REAL ESTATE- ON THE BLOCK- Down by the...: Downtown Scottsville residence a find


Address: 605 Page Street

Neighborhood: Historic Scottsville

Asking: $279,900

Assessment: $242,000

Year Built: 1930

Size: 1832 fin sq. ft. / 546 unfin. 

Land: 0.00 acres

Agent: Peter Lee, 960-6486; Jim Bonner, 951-5102, Roy Wheeler Realty Co.

Curb Appeal: 9 out of 10

Scottsville has picked itself up and dusted itself off a bit. Downtown languished long as a ghost town because of the James River's propensity to rush all the way up Main Street during heavy storms. In 1972, Hurricane Agnes put the town under 34 feet of water, the highest level recorded. The tragedy spurred the building of an impoundment and the A. Raymon Thacker levee, which have kept the city dry, and now merchants are back downtown again; so the new mayor thinks it's safe to sell his house. 

On a quiet cul de sac within walking distance of downtown, the place is surrounded by established trees, which, together with a sunny porch, offer curb appeal and an old-fashioned ambiance that new construction can't provide. The porch floor and steps have been painted a glossy green, and with a swing and wicker furniture (which convey), it's just waiting for a summer day.

In the foyer, floral wallpaper greets visitors and rises up the staircase. It may turn off some buyers, but it's in good condition and an easy cosmetic fix for purists who want au courant beiges, mauves, and seafoams. But those folks aren't going to be any happier when they get upstairs: the master is a yolky yellow, Dutch blue covers walls in the upstairs hall, and a sturdy brown darkens one of the guest rooms. The living room is a bold red.

A half bath off the foyer on the way to kitchen is the only WC on this level. A formal living room to the left to the foyer leads into the dining room. 

While not updated, the kitchen is in good shape with what are probably the original cabinets. Countertops are faux wood grain, but again, that should be an easy fix. The built-in breakfast nook has church pews cut to fit, but they're not part of the deal— but, depending on the offer, the owners may be persuaded to give them up. With the open box shape of the space, there are lots of possibilities, even though the current look fits well with the age of the house.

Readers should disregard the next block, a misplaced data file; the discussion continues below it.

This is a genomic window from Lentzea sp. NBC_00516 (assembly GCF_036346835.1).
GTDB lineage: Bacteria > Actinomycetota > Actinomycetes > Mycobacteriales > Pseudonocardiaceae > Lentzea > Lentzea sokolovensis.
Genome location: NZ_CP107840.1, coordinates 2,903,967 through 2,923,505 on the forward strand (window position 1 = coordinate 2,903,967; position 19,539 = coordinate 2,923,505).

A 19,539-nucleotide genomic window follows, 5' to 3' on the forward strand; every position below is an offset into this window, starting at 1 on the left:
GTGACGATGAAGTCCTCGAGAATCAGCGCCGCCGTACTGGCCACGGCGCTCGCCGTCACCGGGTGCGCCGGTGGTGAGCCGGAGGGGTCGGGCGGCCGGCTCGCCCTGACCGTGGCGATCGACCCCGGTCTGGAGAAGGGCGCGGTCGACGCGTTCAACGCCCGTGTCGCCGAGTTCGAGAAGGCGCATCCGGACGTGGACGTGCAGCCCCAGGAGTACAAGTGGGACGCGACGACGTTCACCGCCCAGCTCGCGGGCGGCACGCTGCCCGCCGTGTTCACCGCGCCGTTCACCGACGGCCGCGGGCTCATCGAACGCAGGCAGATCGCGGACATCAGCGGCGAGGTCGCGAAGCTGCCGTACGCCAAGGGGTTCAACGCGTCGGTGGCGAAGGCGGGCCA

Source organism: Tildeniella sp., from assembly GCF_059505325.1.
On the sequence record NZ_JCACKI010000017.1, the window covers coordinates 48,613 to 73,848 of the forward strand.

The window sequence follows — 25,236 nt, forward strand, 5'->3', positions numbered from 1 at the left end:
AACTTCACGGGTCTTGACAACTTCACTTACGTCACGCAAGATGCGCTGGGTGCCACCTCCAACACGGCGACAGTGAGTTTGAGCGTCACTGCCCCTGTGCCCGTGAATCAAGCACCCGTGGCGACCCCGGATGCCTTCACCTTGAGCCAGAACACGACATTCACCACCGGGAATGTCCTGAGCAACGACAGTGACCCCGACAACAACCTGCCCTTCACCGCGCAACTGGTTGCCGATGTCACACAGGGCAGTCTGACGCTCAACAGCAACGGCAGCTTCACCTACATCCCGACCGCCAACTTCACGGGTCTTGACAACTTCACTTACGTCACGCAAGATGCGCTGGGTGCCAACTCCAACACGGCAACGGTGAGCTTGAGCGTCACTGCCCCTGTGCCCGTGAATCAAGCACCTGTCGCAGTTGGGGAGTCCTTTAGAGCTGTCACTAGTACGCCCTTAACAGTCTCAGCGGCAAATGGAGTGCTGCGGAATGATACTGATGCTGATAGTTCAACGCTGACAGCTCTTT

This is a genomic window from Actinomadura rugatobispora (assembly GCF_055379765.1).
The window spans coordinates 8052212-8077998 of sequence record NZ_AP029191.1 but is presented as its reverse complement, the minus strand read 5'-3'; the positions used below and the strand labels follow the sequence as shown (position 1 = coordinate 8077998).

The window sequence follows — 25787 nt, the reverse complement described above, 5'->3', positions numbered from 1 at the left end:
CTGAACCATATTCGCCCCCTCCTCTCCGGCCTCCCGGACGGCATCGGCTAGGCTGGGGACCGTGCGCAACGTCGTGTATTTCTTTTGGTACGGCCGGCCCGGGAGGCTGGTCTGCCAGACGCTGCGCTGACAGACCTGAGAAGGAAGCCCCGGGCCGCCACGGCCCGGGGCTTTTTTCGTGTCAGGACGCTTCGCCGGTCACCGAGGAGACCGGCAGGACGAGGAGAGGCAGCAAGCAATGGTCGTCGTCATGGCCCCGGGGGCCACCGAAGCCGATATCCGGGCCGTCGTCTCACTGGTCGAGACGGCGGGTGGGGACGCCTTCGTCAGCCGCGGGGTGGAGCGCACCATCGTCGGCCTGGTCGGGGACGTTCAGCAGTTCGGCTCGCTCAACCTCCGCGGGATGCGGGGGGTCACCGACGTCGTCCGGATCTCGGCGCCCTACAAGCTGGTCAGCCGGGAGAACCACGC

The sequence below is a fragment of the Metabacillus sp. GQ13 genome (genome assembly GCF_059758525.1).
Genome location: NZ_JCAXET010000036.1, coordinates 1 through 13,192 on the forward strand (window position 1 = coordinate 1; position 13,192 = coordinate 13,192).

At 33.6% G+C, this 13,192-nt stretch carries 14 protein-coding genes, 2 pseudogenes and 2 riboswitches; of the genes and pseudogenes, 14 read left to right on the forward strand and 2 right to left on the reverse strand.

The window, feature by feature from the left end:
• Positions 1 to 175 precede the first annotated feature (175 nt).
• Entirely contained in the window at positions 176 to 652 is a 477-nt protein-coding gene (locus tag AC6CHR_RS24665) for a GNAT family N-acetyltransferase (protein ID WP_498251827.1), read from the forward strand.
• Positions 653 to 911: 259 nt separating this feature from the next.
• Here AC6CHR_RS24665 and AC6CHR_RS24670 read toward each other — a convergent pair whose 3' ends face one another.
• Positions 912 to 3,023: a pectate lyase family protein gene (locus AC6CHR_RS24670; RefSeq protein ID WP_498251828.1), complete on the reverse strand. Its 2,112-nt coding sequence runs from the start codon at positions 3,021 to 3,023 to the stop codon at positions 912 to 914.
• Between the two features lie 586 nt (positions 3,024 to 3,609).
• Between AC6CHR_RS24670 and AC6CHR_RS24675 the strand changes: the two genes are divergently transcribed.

Off the kitchen, a mudroom or garden supply room leads out to a deck. Green thumbs will make use of the separate sink and small counter space for potting plants. Hand-painted floral decorations add interest, and built-in shelving works for pots, vases, or extra glasses. The room could also function as an extra pantry or party prep area.   

The small, English-style garden, designed it to be low maintenance and just now filled with color, is surrounded by a picket fence. Also outdoors, a pair of kayaks that come with the house, an added bonus for adventurous types. 

The owners converted one of the original four bedrooms to a walk-in closet attached to the master. Having been a bedroom, it's big enough to double as a reading nook, small office, or nursery. (The owners left the door to the original room so that, if necessary, the bedroom can be revived. With just one bath upstairs, however, four bedrooms might be a bit much.) As is, the current owners use one bedroom as an upstairs den, a good idea considering that the downstairs living areas are formal.

Both bathrooms have been redone: the upstairs full bath sports a walk-in shower with built-in bench and tiled counter. The absence of a tub could be a deal-breaker for a lot of buyers, but as an offset, the counter space is ample.

Within walking distance of downtown and close to the river, this historic house would be great for a small family looking for tradition and formal rooms. And in the event of another 100-year deluge, those kayaks might make themselves useful.  



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